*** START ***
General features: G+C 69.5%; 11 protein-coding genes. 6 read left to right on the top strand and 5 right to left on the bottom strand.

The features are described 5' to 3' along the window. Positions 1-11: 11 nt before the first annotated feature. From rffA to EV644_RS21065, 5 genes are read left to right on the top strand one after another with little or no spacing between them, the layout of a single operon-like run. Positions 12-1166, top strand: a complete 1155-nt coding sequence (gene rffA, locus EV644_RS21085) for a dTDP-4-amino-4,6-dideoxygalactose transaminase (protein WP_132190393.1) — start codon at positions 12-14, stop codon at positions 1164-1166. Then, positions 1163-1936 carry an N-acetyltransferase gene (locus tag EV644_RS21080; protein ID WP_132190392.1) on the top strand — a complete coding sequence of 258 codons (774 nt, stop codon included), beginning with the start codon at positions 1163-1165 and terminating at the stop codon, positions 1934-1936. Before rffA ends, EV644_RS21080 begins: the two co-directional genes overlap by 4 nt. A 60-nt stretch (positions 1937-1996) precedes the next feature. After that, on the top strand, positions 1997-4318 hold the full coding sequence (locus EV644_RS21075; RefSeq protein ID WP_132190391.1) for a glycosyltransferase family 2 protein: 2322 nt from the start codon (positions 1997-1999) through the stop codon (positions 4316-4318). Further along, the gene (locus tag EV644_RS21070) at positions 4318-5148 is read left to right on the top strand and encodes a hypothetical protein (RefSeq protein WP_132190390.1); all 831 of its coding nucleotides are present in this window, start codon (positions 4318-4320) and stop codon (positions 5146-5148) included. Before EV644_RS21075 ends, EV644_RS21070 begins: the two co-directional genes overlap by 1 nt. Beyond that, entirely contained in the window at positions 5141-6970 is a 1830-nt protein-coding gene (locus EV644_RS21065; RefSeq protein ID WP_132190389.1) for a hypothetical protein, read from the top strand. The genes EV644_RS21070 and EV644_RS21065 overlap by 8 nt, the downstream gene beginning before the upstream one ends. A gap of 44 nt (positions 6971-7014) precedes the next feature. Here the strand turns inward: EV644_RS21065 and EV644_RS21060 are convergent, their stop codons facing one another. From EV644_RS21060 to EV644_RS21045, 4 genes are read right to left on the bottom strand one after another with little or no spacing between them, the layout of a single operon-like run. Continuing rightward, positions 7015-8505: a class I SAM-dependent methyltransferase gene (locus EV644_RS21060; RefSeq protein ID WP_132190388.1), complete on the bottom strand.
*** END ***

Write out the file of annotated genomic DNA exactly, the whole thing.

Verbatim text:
General features: G+C 69.5%; 11 protein-coding genes. 6 read left to right on the top strand and 5 right to left on the bottom strand.

The features are described 5' to 3' along the window. Positions 1-11: 11 nt before the first annotated feature. From rffA to EV644_RS21065, 5 genes are read left to right on the top strand one after another with little or no spacing between them, the layout of a single operon-like run. Positions 12-1166, top strand: a complete 1155-nt coding sequence (gene rffA, locus EV644_RS21085) for a dTDP-4-amino-4,6-dideoxygalactose transaminase (protein WP_132190393.1) — start codon at positions 12-14, stop codon at positions 1164-1166. Then, positions 1163-1936 carry an N-acetyltransferase gene (locus tag EV644_RS21080; protein ID WP_132190392.1) on the top strand — a complete coding sequence of 258 codons (774 nt, stop codon included), beginning with the start codon at positions 1163-1165 and terminating at the stop codon, positions 1934-1936. Before rffA ends, EV644_RS21080 begins: the two co-directional genes overlap by 4 nt. A 60-nt stretch (positions 1937-1996) precedes the next feature. After that, on the top strand, positions 1997-4318 hold the full coding sequence (locus EV644_RS21075; RefSeq protein ID WP_132190391.1) for a glycosyltransferase family 2 protein: 2322 nt from the start codon (positions 1997-1999) through the stop codon (positions 4316-4318). Further along, the gene (locus tag EV644_RS21070) at positions 4318-5148 is read left to right on the top strand and encodes a hypothetical protein (RefSeq protein WP_132190390.1); all 831 of its coding nucleotides are present in this window, start codon (positions 4318-4320) and stop codon (positions 5146-5148) included. Before EV644_RS21075 ends, EV644_RS21070 begins: the two co-directional genes overlap by 1 nt. Beyond that, entirely contained in the window at positions 5141-6970 is a 1830-nt protein-coding gene (locus EV644_RS21065; RefSeq protein ID WP_132190389.1) for a hypothetical protein, read from the top strand. The genes EV644_RS21070 and EV644_RS21065 overlap by 8 nt, the downstream gene beginning before the upstream one ends. A gap of 44 nt (positions 6971-7014) precedes the next feature. Here the strand turns inward: EV644_RS21065 and EV644_RS21060 are convergent, their stop codons facing one another. From EV644_RS21060 to EV644_RS21045, 4 genes are read right to left on the bottom strand one after another with little or no spacing between them, the layout of a single operon-like run. Continuing rightward, positions 7015-8505: a class I SAM-dependent methyltransferase gene (locus EV644_RS21060; RefSeq protein ID WP_132190388.1), complete on the bottom strand.